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Leonardo Reyes Acosta, Data scientist at Profusion

It was indeed an interesting read. I would have liked to have a bit more behavioural take, and maybe analysing (not in depth I guess) other journeys. What about people landing in the apple page and going somewhere else to catch a better deal?

I would really like to see a piece in which a more 360 degrees view is taken by putting several elements of the journey possibilities in context (consideration, impulses, latency, etc.). Obviously at a topline level for a blog piece, but it can be very informative.

I would like to nominate an insurance journey!

almost 3 years ago

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Lars Petersen, Head of Business Optimization Services at Sitecore

Hi Christopher,
Thanks for the post - good review of the journey from Search to checkout through one session.

I work with creating connected Customer Experiences, focusing on the experience throughout the different channels and beyond the buyer’s journey. Recently I have been using Apple.com as an example of a dis-connected experience, here's why:

As I love technology and gadgets, I was also determined to get the new iPhone 6 - so September 13, I went to Apple.com from my old iPhone - surprisingly the site wasn't optimized for mobile commerce, so after a lot of zooming and shrinking, I managed to pre-order the new iPhone (I was determined - others might have dropped off because of the lack in supporting mobile here).

90 min. later I went to Apple.com, using the same device I just used to buy the new iPhone - the content I see is all focused on selling me the iPhone 6 (they have forgotten all about me).

When I opened my order email confirmation and clicked, I can see details on of my order on Apple.com, when I click to the homepage, they are promoting me to buy the new iPhone 6 (even though I have just looked at my order).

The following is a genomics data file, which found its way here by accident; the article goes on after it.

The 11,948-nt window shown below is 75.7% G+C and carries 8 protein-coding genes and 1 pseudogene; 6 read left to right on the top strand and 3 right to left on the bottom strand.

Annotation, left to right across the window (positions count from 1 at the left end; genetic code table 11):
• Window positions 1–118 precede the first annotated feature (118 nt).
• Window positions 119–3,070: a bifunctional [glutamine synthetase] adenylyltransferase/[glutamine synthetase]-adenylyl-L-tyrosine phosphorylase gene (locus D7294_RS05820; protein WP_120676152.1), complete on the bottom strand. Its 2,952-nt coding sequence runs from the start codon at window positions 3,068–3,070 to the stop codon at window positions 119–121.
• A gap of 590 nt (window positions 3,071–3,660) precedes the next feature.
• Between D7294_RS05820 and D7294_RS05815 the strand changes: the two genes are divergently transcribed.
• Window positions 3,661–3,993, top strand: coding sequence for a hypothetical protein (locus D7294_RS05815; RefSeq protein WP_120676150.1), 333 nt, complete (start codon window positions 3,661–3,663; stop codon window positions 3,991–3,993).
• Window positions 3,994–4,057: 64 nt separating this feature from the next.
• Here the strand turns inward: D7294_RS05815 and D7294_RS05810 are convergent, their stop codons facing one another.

Most disappointing was it when I September 19th received an email, promoting me to buy the new iPhone 6.

As a consumer, this is very disappointing and very irrelevant (don’t they know me?)!

From a business point of view, Apple is missing a great opportunity to connect with me and serve me the best relevant experience, they could have shown content related to cool iPhone 6 accessories after my purchase, send me emails about new capabilities (“take the perfect selfie with your new iPhone6” etc.), use my data to highlight best Apps that are most relevant for me (based on other Apps purchases) and maybe I would have bought more.

Data and personalization are key for a connected experience and in my experience with Apple.com, they aren't using either.

BR
/Lars Birkholm Petersen

almost 3 years ago

Christopher Ratcliff

Christopher Ratcliff, Editor at Methods Unsound / Search Engine Watch

@Lars - that's an incredibly thorough evaluation, and one I can't argue with. Although it looks as if it's a responsive site, Apple's product pages are optimised poorly for mobile. As for the use of data and personalisation, the store is entirely geared up to sell one product once to one person. It doesn't respect a user's history or preferences. I shall look at this and other examples more closely for a follow-up.

Thank you.

almost 3 years ago